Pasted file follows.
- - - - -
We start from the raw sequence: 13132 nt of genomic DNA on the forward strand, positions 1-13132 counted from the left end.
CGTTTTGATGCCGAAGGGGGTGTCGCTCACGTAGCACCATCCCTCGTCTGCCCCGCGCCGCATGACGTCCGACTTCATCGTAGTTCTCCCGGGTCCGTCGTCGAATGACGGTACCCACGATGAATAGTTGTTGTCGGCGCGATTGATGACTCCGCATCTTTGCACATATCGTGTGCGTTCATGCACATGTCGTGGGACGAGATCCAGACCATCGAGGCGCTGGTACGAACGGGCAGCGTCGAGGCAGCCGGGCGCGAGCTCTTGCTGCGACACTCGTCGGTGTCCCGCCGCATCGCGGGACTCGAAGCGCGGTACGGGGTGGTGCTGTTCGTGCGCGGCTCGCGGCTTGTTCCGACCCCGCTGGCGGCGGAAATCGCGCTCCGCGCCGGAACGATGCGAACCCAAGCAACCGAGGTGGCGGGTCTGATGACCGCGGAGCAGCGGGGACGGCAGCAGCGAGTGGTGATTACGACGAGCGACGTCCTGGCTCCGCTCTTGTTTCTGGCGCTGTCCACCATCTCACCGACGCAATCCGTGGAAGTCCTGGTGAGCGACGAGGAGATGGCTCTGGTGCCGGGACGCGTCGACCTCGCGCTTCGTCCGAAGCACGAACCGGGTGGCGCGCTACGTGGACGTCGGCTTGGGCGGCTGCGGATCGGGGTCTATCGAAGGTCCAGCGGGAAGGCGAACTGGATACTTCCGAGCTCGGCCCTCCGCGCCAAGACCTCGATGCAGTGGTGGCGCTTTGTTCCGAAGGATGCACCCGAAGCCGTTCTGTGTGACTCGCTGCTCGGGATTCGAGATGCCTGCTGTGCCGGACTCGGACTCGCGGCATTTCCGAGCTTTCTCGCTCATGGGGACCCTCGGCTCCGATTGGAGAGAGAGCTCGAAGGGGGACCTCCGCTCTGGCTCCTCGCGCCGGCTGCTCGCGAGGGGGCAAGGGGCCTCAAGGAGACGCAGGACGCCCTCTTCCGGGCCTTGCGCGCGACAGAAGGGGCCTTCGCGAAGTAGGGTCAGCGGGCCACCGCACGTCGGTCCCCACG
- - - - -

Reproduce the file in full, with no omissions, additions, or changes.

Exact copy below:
We start from the raw sequence: 13132 nt of genomic DNA on the forward strand, positions 1-13132 counted from the left end.
CGTTTTGATGCCGAAGGGGGTGTCGCTCACGTAGCACCATCCCTCGTCTGCCCCGCGCCGCATGACGTCCGACTTCATCGTAGTTCTCCCGGGTCCGTCGTCGAATGACGGTACCCACGATGAATAGTTGTTGTCGGCGCGATTGATGACTCCGCATCTTTGCACATATCGTGTGCGTTCATGCACATGTCGTGGGACGAGATCCAGACCATCGAGGCGCTGGTACGAACGGGCAGCGTCGAGGCAGCCGGGCGCGAGCTCTTGCTGCGACACTCGTCGGTGTCCCGCCGCATCGCGGGACTCGAAGCGCGGTACGGGGTGGTGCTGTTCGTGCGCGGCTCGCGGCTTGTTCCGACCCCGCTGGCGGCGGAAATCGCGCTCCGCGCCGGAACGATGCGAACCCAAGCAACCGAGGTGGCGGGTCTGATGACCGCGGAGCAGCGGGGACGGCAGCAGCGAGTGGTGATTACGACGAGCGACGTCCTGGCTCCGCTCTTGTTTCTGGCGCTGTCCACCATCTCACCGACGCAATCCGTGGAAGTCCTGGTGAGCGACGAGGAGATGGCTCTGGTGCCGGGACGCGTCGACCTCGCGCTTCGTCCGAAGCACGAACCGGGTGGCGCGCTACGTGGACGTCGGCTTGGGCGGCTGCGGATCGGGGTCTATCGAAGGTCCAGCGGGAAGGCGAACTGGATACTTCCGAGCTCGGCCCTCCGCGCCAAGACCTCGATGCAGTGGTGGCGCTTTGTTCCGAAGGATGCACCCGAAGCCGTTCTGTGTGACTCGCTGCTCGGGATTCGAGATGCCTGCTGTGCCGGACTCGGACTCGCGGCATTTCCGAGCTTTCTCGCTCATGGGGACCCTCGGCTCCGATTGGAGAGAGAGCTCGAAGGGGGACCTCCGCTCTGGCTCCTCGCGCCGGCTGCTCGCGAGGGGGCAAGGGGCCTCAAGGAGACGCAGGACGCCCTCTTCCGGGCCTTGCGCGCGACAGAAGGGGCCTTCGCGAAGTAGGGTCAGCGGGCCACCGCACGTCGGTCCCCACG